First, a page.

It’s 11 p.m. A roar like a fighter jet in trouble heads right for us.
Actually it’s a squadron of bikers, taking off at the light here at ECB and 70th. First one, then two, then three of the guys kneel on their seats, ram up the revs, hoist their front wheels in the air, and hare off down El Cajon Boulevard like bucking broncos.
Crazy. Kind of magnificent, too. Isn’t that what ECB’s for?
This guy and I stand here, going kinda wow! I’m on the north side, he’s on the grassy median.
Now he squats with a cardboard sign in his lap, facing the eastbound traffic. “Anything will help,” it says.
Amazing who you meet when you start walking: My new love affair with ECB started with Hadramout, the Yemeni place. Just had to come back and see what else was happening.
5900 El Cajon Boulevard, San Diego
The red neon sign of my all-time favorite garden café glows across the top of two classical columns. The original Living Room (5900 ECB) sits between a funeral parlor and the Center for the Blind. It’s a table and tree-strewn garden with music, burble of conversation, a hedge for privacy and soft music, and students from nearby State sweating deep thoughts into their laptops. Washed yellow walls and varnished wood and a dolphin drinking-fountain inside give this place the perfect café atmosphere.
So, now I’m ordering a coffee ($2.15), and a quiche Lorraine ($9.25). My fave. Eggs, cream, gruyere, Swiss, and parmesan cheeses, bacon, sautéed onions, and garlic, and a beautiful thick, flakey pie crust. Plus pineapple, toasted whole wheat, salad.
At the counter they’re yelling things like “Non-fat chai!” And “Turkey lasagna!” I go sit at a solid oak table. There are four other Living Rooms around town, but this — the first — is the one. I ask Lexie, who took my order — she’s a post-grad in marriage therapy. They’re all students here — what the secret is.
“The owner, Beat Wick,” she says. “He’s Swiss. It’s his baby.”
“This used to be known as the ‘Mile of Guitars,’” says Steven Olsher. I’ve just happened in on his big red-and-yellow place, Apex Music (6210 ECB). We’re at 62nd Street. Looking for the first Jack in the Box. Was supposed to have opened around here in 1951, when ECB was Highway 80, the old road to the East Coast.
Instead I discover Steven, sitting cross-legged on his concrete floor, trying to squeeze some lights and cables into a bag. He’s got long wavy brown hair that he says he cuts off every few years to make wigs for cancer patients. “This end of the boulevard’s got good music pedigree,” he says. “My family’s been in the music business since 1952. Dad set up the equipment for the Beatles at Balboa Stadium. Pointless, of course. All you heard was screaming.”
Now he’s leading me through what looks like a total shambles of Vox amps, Peavey speakers, guitars, cellos, and cables, wires, drum kits from the ’50s, keyboards. “I’ve been here 43 years. I’m a service engineer. I repurpose everything,” he says, “and [set up sound systems] from Bach to rock, and back. Do a lot of concerts. I’m 25 steps from the guy who’s 20 steps from the star.”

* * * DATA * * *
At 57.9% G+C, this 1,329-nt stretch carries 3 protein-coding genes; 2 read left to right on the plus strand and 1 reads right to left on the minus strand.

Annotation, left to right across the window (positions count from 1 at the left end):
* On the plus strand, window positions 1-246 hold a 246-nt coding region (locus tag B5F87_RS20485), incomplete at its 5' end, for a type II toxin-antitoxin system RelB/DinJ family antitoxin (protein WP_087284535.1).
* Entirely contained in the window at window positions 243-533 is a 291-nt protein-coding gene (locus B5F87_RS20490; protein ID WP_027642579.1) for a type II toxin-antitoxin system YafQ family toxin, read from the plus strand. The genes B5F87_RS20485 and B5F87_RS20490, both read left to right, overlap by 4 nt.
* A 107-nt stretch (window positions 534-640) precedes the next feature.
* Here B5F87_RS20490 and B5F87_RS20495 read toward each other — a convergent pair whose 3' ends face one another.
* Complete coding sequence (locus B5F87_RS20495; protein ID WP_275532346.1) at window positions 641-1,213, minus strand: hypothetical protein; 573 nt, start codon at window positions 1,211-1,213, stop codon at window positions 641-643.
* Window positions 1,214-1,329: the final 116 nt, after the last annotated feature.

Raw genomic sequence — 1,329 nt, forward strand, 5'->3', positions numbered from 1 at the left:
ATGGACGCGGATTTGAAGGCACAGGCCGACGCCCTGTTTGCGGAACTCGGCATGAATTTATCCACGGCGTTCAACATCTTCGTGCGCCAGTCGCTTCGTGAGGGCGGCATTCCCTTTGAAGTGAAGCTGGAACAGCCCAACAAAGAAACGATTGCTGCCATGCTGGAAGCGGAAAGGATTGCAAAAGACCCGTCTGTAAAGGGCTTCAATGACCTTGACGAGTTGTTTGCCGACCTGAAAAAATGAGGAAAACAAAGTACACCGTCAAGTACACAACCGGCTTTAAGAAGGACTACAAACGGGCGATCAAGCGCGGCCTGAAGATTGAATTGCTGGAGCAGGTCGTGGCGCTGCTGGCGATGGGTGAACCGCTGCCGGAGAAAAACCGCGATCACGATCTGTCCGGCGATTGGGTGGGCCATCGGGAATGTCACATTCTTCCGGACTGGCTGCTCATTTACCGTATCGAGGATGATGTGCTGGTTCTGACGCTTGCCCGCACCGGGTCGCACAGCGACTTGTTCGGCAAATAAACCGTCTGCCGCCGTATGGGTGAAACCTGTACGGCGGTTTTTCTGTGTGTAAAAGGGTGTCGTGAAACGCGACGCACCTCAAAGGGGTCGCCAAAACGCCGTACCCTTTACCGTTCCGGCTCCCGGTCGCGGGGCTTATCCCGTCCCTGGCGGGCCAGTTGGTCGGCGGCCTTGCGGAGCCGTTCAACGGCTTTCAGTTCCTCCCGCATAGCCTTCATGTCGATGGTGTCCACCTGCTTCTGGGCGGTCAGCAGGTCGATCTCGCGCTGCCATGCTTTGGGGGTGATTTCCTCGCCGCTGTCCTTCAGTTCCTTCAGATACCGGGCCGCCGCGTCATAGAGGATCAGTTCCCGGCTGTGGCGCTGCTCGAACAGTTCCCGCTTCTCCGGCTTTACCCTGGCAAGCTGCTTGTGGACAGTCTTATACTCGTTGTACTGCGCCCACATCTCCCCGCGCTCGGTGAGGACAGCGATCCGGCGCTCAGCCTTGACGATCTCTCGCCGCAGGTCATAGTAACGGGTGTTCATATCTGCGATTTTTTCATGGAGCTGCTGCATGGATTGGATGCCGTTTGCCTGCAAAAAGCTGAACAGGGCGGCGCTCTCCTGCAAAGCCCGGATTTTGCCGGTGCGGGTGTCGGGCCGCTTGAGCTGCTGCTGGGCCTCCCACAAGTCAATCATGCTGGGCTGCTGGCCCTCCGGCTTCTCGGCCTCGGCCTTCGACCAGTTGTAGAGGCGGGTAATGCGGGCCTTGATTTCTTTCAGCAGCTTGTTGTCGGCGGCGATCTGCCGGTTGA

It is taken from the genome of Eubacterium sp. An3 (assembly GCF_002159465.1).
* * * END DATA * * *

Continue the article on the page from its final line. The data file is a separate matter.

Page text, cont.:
But why have his business here?
“This part of El Cajon Boulevard is like the Music Quarter. There’s a resurgence of nightlife up here. Prices are more affordable. Like, in my practice studios here I charge $5 to $7 per hour.”
Wow. Even I could just about afford that.
Better not name this place, but it’s a hookah-coffee-joint near College and ECB. “We serve meals, hookahs, and after hours we can send take-out to your apartment,” says the owner. “All night long, with very beautiful ladies to bring your order, if you want.”
“Gimme an Effin beer.”
6164 El Cajon Boulevard, San Diego
I know Shawn the barman’s not going to take this the wrong way. This is Effin’s Bar and Grill (6164 ECB), the student hangout at 61st Street, decorated all green and Irish. But what I’ve come for is a Black and Tan — Guinness on top, Saint Archer underneath — and their potato skins ($6 for three skins with cheese, bacon, sour cream, and chives). They’re pretty wicked.
But what I like most is the fizz of student life around me, the need to be a bit crazy after reining in your wildcat mind all day. Also a gal is pouring free sampler tumblers of Black Magic rum, ginger beer, and lime. “Please don’t take the tumbler home,” she says to each of us.
In the end, I’m back at 70th, heading for a #215 bus. Or the #1. Huh. Going to be a wait, this time of night. See a bar sign.
“The Blvd. Well worn. Unglamorous. Simple. Home of the $3 Hooker,” it says.
6949 El Cajon Boulevard, San Diego
Huh? It’s The BLVD Bar (6949 ECB). The place has those roll-up garage doors that open the interior to the sidewalk. Lots of pool tables. Square four-sided bar in the middle, all lit in purple lighting. Still quite crowded, around 11.
I hoist myself onto a stool. “Hooker?” I say to the bartender, Londis. He points to one of the draft-beer handles. “The house draft,” he says. “Three bucks.”
“This was tiny, dark, a total dive bar,” says Londis when I ask. But ten years ago, Mike Salazar, the owner, decided he wanted to open things up. People worried we’d lose our regulars. But they seem to go for it.”
Time to go. At the crossroads, the guy with the sign’s still there. Say hi again as I cross ECB. I have $3 in my hand.
“No, no money.”
He starts walking away, up the line of cars.
“What did you say your name was?” I kinda shout.
“None of your damned business,” he says.